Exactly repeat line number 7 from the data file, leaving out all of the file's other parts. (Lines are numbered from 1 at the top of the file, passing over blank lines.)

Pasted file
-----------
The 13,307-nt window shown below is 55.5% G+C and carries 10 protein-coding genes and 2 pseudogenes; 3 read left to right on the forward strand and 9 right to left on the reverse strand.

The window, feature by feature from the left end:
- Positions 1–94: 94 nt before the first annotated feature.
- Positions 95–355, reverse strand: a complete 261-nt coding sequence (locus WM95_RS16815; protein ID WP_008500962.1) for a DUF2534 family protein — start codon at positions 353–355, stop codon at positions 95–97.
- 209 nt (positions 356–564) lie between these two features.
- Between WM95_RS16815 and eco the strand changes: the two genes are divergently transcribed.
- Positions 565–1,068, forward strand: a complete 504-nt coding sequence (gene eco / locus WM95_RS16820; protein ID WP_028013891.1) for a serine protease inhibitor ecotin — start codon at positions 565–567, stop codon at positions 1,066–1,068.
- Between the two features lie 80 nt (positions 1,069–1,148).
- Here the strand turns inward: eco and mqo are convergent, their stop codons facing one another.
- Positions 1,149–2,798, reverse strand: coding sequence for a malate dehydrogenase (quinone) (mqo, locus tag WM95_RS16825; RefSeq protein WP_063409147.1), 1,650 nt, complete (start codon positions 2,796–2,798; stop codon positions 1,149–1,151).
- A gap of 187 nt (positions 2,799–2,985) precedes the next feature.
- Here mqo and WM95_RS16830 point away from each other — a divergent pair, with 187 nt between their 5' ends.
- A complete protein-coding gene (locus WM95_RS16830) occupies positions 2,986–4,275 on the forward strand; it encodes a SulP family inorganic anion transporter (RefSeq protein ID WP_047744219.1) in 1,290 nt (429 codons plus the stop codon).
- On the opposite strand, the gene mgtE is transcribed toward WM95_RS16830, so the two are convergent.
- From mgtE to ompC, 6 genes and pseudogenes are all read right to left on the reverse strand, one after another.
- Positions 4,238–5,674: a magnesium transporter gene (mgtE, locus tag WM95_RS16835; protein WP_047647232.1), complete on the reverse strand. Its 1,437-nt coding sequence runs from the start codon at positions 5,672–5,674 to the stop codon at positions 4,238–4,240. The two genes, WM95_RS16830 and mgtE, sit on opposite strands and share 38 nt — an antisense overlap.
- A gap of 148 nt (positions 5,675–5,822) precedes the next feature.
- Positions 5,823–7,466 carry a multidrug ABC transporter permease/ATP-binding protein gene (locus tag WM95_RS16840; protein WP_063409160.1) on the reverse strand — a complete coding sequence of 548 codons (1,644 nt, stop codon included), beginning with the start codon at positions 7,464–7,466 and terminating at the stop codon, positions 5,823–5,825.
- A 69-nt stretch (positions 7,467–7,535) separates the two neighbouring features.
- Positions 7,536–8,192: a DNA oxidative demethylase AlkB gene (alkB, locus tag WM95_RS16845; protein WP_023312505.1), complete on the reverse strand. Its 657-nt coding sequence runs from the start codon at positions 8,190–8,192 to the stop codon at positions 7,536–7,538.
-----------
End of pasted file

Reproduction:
- Positions 565–1,068, forward strand: a complete 504-nt coding sequence (gene eco / locus WM95_RS16820; protein ID WP_028013891.1) for a serine protease inhibitor ecotin — start codon at positions 565–567, stop codon at positions 1,066–1,068.